3. Note the Nutrients
Choose plenty of nutrient-dense protein sources and those dairy proteins that contain live cultures of stomach-settling good bacteria. For example, eggs, beef, wild salmon, nuts, lentils and seeds are preferable due to their nutrient content e.g. iron, zinc, potassium, B vitamins and dietary fibre.
4. Calories Count
Just because we’re told to eat lots of protein, it doesn’t mean it’s calorie-free. If you are looking to maintain or lose weight, you still need to make sure you aren’t exceeding your calorie intake. By choosing leaner proteins most of the time, we can cut calories more easily and still hit weight-loss goals.
5. Don’t Sweat the Small Stuff
There’s so much to consider when it comes to protein that you can’t possibly cover everything all the time. Although it’s very beneficial to understand protein sources and what makes them good, sometimes it’s best to keep it simple and choose those foods which you feel good on and you actually enjoy eating! Sustained weight loss comes from an ability to stay consistent over a period of time so make it easier for yourself where you can!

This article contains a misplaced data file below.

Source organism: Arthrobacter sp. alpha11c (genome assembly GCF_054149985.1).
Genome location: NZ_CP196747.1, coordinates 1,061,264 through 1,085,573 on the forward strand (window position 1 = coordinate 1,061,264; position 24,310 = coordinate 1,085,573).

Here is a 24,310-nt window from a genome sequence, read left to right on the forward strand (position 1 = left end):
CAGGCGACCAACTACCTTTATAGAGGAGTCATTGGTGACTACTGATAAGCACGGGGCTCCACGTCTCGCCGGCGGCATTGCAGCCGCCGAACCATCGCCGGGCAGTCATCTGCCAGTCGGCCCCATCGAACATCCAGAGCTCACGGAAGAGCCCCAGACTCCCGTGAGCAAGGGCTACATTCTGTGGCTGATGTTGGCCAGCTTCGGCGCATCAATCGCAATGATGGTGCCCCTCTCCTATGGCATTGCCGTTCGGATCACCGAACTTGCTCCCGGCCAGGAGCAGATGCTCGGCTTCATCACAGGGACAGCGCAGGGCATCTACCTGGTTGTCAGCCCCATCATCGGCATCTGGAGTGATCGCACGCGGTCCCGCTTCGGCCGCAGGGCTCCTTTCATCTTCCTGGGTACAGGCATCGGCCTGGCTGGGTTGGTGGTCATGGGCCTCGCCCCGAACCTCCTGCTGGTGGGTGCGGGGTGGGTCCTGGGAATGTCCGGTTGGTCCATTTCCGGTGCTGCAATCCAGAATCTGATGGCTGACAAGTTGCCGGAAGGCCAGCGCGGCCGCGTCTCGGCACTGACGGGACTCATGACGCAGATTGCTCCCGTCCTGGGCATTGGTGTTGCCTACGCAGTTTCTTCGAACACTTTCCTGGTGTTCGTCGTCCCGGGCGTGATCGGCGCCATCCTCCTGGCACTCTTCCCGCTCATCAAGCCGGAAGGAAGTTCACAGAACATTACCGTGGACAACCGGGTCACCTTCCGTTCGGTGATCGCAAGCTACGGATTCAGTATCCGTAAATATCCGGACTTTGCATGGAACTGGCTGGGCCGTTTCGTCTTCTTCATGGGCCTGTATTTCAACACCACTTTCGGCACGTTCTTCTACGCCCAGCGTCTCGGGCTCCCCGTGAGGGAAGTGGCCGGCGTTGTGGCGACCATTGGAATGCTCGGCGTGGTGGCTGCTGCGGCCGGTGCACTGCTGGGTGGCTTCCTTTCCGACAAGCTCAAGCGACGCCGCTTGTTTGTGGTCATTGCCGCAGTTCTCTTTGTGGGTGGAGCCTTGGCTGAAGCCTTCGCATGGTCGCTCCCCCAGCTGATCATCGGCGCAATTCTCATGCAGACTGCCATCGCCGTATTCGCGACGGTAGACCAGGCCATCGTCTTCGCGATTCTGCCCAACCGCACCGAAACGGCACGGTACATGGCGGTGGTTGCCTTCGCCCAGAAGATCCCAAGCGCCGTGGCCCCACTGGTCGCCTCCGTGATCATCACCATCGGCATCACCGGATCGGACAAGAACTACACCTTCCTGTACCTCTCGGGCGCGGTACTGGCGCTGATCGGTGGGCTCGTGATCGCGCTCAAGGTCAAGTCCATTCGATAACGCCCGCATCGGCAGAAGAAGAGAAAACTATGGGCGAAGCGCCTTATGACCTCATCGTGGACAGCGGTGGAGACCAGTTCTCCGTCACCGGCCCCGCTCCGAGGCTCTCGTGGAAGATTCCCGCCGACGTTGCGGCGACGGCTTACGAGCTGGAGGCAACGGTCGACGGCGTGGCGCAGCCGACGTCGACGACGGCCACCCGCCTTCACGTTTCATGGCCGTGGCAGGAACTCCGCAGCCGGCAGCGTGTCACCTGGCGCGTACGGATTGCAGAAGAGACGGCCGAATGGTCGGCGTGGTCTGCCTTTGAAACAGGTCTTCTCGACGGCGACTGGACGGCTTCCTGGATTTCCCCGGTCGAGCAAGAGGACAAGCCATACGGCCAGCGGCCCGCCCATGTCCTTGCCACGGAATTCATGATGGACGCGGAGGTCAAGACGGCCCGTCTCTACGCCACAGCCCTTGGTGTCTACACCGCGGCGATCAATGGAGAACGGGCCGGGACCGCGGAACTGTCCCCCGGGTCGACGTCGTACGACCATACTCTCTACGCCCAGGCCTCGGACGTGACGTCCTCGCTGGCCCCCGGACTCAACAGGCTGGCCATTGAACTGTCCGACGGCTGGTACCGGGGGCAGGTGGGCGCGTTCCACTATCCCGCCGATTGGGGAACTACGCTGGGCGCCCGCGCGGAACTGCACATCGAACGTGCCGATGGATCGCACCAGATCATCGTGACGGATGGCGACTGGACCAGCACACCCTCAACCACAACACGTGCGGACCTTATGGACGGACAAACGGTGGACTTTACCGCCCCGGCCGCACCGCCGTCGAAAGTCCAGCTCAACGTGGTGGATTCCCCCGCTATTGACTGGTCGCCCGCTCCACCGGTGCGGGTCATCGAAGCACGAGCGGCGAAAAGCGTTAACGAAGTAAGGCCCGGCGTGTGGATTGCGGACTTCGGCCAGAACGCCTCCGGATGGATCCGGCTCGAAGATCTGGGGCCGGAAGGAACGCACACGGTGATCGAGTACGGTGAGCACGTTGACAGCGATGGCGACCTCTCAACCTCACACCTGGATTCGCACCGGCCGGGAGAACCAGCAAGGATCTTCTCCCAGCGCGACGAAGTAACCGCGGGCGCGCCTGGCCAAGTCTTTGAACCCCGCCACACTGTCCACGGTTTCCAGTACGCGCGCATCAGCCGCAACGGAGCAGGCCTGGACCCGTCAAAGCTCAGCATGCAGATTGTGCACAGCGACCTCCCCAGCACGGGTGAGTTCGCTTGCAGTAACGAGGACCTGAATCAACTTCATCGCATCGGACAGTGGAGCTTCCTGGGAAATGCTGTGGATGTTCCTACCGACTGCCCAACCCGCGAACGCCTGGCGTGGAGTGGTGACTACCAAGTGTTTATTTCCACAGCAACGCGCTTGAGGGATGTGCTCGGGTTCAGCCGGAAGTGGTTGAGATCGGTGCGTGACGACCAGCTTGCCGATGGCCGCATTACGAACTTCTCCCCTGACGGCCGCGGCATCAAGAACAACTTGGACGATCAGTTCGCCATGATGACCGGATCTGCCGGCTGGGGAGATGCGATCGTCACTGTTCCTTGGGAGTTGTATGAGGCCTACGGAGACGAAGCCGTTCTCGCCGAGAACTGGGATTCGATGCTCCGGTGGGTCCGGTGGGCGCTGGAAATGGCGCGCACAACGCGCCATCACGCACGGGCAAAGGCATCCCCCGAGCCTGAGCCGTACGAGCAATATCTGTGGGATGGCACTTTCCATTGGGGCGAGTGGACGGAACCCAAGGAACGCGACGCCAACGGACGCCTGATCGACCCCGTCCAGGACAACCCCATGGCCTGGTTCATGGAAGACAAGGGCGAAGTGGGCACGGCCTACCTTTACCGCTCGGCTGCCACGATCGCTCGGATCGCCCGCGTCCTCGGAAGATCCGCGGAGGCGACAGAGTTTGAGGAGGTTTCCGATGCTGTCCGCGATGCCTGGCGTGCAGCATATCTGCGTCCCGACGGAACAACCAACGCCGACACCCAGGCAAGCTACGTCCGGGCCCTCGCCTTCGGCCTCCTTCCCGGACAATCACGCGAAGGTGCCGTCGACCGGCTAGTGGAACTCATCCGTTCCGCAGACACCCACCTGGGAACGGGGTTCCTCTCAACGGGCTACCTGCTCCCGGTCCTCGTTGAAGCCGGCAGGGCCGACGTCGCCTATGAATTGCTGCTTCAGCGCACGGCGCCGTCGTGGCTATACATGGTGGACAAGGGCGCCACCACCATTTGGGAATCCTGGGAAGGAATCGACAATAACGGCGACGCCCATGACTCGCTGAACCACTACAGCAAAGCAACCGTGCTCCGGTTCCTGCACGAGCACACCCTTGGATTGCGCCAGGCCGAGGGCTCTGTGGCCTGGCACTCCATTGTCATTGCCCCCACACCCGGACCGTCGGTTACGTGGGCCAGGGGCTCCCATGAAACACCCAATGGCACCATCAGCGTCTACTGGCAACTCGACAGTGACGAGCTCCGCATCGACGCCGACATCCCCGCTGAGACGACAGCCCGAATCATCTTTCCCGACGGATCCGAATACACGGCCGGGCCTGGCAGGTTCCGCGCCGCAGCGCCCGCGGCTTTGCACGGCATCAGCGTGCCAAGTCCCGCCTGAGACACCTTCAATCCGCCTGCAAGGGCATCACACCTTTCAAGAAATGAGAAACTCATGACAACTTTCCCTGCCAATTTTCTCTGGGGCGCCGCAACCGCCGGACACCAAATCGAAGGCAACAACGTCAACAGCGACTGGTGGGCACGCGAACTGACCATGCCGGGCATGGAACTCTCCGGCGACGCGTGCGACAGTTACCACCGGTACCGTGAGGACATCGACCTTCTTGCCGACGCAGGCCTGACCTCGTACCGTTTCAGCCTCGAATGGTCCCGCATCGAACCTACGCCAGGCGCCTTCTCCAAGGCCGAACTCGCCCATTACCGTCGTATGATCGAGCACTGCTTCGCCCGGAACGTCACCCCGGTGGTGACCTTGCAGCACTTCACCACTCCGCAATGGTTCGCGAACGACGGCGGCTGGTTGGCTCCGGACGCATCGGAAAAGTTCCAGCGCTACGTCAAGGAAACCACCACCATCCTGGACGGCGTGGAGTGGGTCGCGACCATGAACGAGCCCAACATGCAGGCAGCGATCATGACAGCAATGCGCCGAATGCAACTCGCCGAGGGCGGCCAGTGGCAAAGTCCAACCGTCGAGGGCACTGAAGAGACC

Here’s a protein reference table showing a small selection of animal and plant protein sources. Check out the protein contents and consider these options when choosing your meals.
|Animal & Dairy Protein Approx. Amount per 100g (g)||
Plant Protein Approx. Amount per 100g (g)
|Lean Beef Steak 31.06||
Pumpkin Seeds 32.97
|Bluefin Tuna 29.91||
Peanut Butter 25.09
|Turkey Bacon 29.60||
|Turkey Breast 28.48||
|Cooked Salmon 25.56||
|Chicken Breast 16.79||
|Cottage Cheese 12.49||
|Greek Yogurt (e.g. Fage) 9.0||
|Skimmed Milk 3.37||
Brown Rice 2.58
|Whey Powder 80.0-90.0||
As you can see from the table, it’s clear why we choose certain foods over others when considering protein content. Bear in mind that these are just values for protein content and don’t show the other factors which would give a clearer picture of the protein quality. Amounts can also change slightly depending on differences in products (rearing of meat sources, processing of packaged products etc) but it gives you a good idea.
It’s also clear why we choose to supplement with protein powder – my only real advice here – food first and then whey (or a vegan blend) used as a top up, particularly post-training. I will do a separate blog post on protein powders, the different types and how best to incorporate them into your diet and around training windows.
Anyway, hopefully you find this mini guide to protein useful – it’s certainly an important factor to consider to ensure optimal results. Don’t bust your booty in the gym and miss a trick outside of it.
Stay gluteyful, girls!